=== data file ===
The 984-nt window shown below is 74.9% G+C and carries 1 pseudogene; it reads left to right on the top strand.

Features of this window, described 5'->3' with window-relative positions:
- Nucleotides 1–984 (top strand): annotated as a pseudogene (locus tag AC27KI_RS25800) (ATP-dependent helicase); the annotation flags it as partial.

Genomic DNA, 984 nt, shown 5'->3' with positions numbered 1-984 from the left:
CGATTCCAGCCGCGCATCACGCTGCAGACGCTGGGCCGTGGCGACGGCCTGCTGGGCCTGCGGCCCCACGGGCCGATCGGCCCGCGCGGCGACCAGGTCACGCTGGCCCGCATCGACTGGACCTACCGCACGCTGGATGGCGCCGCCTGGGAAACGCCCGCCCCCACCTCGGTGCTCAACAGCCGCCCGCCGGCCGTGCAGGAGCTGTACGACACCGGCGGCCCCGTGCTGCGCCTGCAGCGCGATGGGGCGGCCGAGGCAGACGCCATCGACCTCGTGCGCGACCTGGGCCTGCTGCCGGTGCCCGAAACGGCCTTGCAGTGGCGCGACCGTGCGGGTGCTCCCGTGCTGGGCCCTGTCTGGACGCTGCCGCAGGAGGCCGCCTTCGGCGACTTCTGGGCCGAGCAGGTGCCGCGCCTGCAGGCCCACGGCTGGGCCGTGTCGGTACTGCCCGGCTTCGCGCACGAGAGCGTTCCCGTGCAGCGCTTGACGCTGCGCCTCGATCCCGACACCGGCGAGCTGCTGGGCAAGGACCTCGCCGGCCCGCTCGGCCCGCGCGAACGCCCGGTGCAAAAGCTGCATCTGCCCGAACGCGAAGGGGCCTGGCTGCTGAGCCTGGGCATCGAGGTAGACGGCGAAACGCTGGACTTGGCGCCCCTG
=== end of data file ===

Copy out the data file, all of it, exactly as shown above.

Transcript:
The 984-nt window shown below is 74.9% G+C and carries 1 pseudogene; it reads left to right on the top strand.

Features of this window, described 5'->3' with window-relative positions:
- Nucleotides 1–984 (top strand): annotated as a pseudogene (locus tag AC27KI_RS25800) (ATP-dependent helicase); the annotation flags it as partial.

Genomic DNA, 984 nt, shown 5'->3' with positions numbered 1-984 from the left:
CGATTCCAGCCGCGCATCACGCTGCAGACGCTGGGCCGTGGCGACGGCCTGCTGGGCCTGCGGCCCCACGGGCCGATCGGCCCGCGCGGCGACCAGGTCACGCTGGCCCGCATCGACTGGACCTACCGCACGCTGGATGGCGCCGCCTGGGAAACGCCCGCCCCCACCTCGGTGCTCAACAGCCGCCCGCCGGCCGTGCAGGAGCTGTACGACACCGGCGGCCCCGTGCTGCGCCTGCAGCGCGATGGGGCGGCCGAGGCAGACGCCATCGACCTCGTGCGCGACCTGGGCCTGCTGCCGGTGCCCGAAACGGCCTTGCAGTGGCGCGACCGTGCGGGTGCTCCCGTGCTGGGCCCTGTCTGGACGCTGCCGCAGGAGGCCGCCTTCGGCGACTTCTGGGCCGAGCAGGTGCCGCGCCTGCAGGCCCACGGCTGGGCCGTGTCGGTACTGCCCGGCTTCGCGCACGAGAGCGTTCCCGTGCAGCGCTTGACGCTGCGCCTCGATCCCGACACCGGCGAGCTGCTGGGCAAGGACCTCGCCGGCCCGCTCGGCCCGCGCGAACGCCCGGTGCAAAAGCTGCATCTGCCCGAACGCGAAGGGGCCTGGCTGCTGAGCCTGGGCATCGAGGTAGACGGCGAAACGCTGGACTTGGCGCCCCTG